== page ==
One of the most vivid arithmetic failings displayed by Americans occurred in the early 1980s, when the A&W restaurant chain released a new hamburger to rival the McDonald’s Quarter Pounder. With a third-pound of beef, the A&W burger had more meat than the Quarter Pounder; in taste tests, customers preferred A&W’s burger. And it was less expensive. A lavish A&W television and radio marketing campaign cited these benefits. Yet instead of leaping at the great value, customers snubbed it.

Only when the company held customer focus groups did it become clear why. The Third Pounder presented the American public with a test in fractions. And we failed. Misunderstanding the value of one-third, customers believed they were being overcharged. Why, they asked the researchers, should they pay the same amount for a third of a pound of meat as they did for a quarter-pound of meat at McDonald’s. The “4” in “¼,” larger than the “3” in “⅓,” led them astray.

But our innumeracy isn’t inevitable. In the 1970s and the 1980s, cognitive scientists studied a population known as the unschooled, people with little or no formal education. Observing workers at a Baltimore dairy factory in the ‘80s, the psychologist Sylvia Scribner noted that even basic tasks required an extensive amount of math. For instance, many of the workers charged with loading quarts and gallons of milk into crates had no more than a sixth-grade education. But they were able to do math, in order to assemble their loads efficiently, that was “equivalent to shifting between different base systems of numbers.” Throughout these mental calculations, errors were “virtually nonexistent.” And yet when these workers were out sick and the dairy’s better-educated office workers filled in for them, productivity declined.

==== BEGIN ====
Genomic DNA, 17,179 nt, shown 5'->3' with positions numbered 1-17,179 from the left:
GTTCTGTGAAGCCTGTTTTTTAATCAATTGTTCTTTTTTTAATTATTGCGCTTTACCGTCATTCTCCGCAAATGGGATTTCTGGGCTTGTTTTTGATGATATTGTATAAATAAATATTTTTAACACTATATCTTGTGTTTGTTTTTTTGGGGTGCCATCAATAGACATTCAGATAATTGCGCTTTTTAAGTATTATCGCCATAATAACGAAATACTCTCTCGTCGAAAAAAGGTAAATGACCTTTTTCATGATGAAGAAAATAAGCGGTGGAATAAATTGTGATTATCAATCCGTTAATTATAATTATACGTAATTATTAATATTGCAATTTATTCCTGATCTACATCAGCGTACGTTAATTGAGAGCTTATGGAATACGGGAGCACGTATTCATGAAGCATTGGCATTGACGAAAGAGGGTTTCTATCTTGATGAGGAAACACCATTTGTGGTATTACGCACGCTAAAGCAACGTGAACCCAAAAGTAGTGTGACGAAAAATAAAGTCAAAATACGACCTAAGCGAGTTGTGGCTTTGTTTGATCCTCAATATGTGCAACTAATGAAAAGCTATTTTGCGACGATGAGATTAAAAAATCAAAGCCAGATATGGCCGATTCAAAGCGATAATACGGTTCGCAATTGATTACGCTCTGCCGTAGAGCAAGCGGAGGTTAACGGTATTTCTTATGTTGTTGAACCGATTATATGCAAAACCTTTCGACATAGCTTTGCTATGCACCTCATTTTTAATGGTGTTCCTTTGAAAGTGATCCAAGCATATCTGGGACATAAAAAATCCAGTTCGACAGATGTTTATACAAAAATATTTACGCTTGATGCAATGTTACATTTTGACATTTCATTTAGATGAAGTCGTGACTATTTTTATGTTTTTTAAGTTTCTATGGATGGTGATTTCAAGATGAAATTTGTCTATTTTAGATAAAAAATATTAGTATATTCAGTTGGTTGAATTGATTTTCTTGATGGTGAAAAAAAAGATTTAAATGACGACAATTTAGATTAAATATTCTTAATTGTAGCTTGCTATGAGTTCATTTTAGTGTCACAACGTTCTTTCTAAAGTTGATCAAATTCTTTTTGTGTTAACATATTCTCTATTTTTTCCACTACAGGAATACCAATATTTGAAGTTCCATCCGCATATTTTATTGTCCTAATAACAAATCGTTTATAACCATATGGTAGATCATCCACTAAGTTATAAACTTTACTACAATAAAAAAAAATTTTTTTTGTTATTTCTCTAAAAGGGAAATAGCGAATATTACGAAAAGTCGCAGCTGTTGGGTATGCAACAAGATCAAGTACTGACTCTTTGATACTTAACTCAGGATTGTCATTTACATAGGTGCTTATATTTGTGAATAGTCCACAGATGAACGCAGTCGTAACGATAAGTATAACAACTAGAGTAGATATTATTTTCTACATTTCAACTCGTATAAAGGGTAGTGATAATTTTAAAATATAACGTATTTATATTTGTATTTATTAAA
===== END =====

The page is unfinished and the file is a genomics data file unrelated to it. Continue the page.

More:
The unschooled may have been more capable of complex math than people who were specifically taught it, but in the context of school, they were stymied by math they already knew. Studies of children in Brazil, who helped support their families by roaming the streets selling roasted peanuts and coconuts, showed that the children routinely solved complex problems in their heads to calculate a bill or make change. When cognitive scientists presented the children with the very same problem, however, this time with pen and paper, they stumbled. A 12-year-old boy who accurately computed the price of four coconuts at 35 cruzeiros each was later given the problem on paper. Incorrectly using the multiplication method he was taught in school, he came up with the wrong answer. Similarly, when Scribner gave her dairy workers tests using the language of math class, their scores averaged around 64 percent. The cognitive-science research suggested a startling cause of Americans’ innumeracy: school.



Gyula Zacsfalvi

DrAAS Doc1 | Dr. Abdulalim Abdullah Shabazz

Why Do Americans Stink at Math? - NYTimes.com

"The Messenger of His messenger"…
Must be a difference between the word “Prophet” & “Messenger” or “Nabi” & “Rasul”… One has a seal or end- while the latter… Mmmhmm.


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Hamza Yusuf: God-consciousness After Ramadan: